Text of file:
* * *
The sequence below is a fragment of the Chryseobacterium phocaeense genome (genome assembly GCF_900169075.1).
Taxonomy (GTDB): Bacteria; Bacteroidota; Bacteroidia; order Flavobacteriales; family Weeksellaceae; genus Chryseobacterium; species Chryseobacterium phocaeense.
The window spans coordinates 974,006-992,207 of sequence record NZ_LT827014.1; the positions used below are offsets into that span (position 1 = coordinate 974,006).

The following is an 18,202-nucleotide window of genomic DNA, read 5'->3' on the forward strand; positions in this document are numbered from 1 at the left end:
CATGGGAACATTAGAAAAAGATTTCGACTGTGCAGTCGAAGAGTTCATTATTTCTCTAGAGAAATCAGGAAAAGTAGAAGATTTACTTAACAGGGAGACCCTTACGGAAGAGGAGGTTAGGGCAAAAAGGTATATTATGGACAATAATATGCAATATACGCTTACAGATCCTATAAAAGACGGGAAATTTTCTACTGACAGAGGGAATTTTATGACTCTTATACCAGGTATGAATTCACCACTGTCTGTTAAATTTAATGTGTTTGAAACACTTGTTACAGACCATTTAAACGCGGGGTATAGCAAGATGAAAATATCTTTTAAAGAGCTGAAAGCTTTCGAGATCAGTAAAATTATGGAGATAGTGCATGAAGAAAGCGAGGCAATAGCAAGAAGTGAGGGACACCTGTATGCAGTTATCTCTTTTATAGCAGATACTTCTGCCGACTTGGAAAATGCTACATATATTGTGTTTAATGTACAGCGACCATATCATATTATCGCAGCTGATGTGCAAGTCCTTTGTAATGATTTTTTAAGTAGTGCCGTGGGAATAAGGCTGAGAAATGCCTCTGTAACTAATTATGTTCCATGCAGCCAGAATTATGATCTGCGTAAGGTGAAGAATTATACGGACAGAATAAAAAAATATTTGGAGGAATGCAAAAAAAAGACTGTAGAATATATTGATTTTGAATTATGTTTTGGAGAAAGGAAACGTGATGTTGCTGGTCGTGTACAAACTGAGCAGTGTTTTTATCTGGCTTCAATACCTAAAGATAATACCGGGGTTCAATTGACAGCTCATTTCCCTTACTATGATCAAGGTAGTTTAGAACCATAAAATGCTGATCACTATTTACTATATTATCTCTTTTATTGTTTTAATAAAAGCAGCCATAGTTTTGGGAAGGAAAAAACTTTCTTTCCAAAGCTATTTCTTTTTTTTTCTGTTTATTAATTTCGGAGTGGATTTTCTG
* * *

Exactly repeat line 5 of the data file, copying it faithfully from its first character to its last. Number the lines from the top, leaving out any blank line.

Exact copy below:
CATGGGAACATTAGAAAAAGATTTCGACTGTGCAGTCGAAGAGTTCATTATTTCTCTAGAGAAATCAGGAAAAGTAGAAGATTTACTTAACAGGGAGACCCTTACGGAAGAGGAGGTTAGGGCAAAAAGGTATATTATGGACAATAATATGCAATATACGCTTACAGATCCTATAAAAGACGGGAAATTTTCTACTGACAGAGGGAATTTTATGACTCTTATACCAGGTATGAATTCACCACTGTCTGTTAAATTTAATGTGTTTGAAACACTTGTTACAGACCATTTAAACGCGGGGTATAGCAAGATGAAAATATCTTTTAAAGAGCTGAAAGCTTTCGAGATCAGTAAAATTATGGAGATAGTGCATGAAGAAAGCGAGGCAATAGCAAGAAGTGAGGGACACCTGTATGCAGTTATCTCTTTTATAGCAGATACTTCTGCCGACTTGGAAAATGCTACATATATTGTGTTTAATGTACAGCGACCATATCATATTATCGCAGCTGATGTGCAAGTCCTTTGTAATGATTTTTTAAGTAGTGCCGTGGGAATAAGGCTGAGAAATGCCTCTGTAACTAATTATGTTCCATGCAGCCAGAATTATGATCTGCGTAAGGTGAAGAATTATACGGACAGAATAAAAAAATATTTGGAGGAATGCAAAAAAAAGACTGTAGAATATATTGATTTTGAATTATGTTTTGGAGAAAGGAAACGTGATGTTGCTGGTCGTGTACAAACTGAGCAGTGTTTTTATCTGGCTTCAATACCTAAAGATAATACCGGGGTTCAATTGACAGCTCATTTCCCTTACTATGATCAAGGTAGTTTAGAACCATAAAATGCTGATCACTATTTACTATATTATCTCTTTTATTGTTTTAATAAAAGCAGCCATAGTTTTGGGAAGGAAAAAACTTTCTTTCCAAAGCTATTTCTTTTTTTTTCTGTTTATTAATTTCGGAGTGGATTTTCTG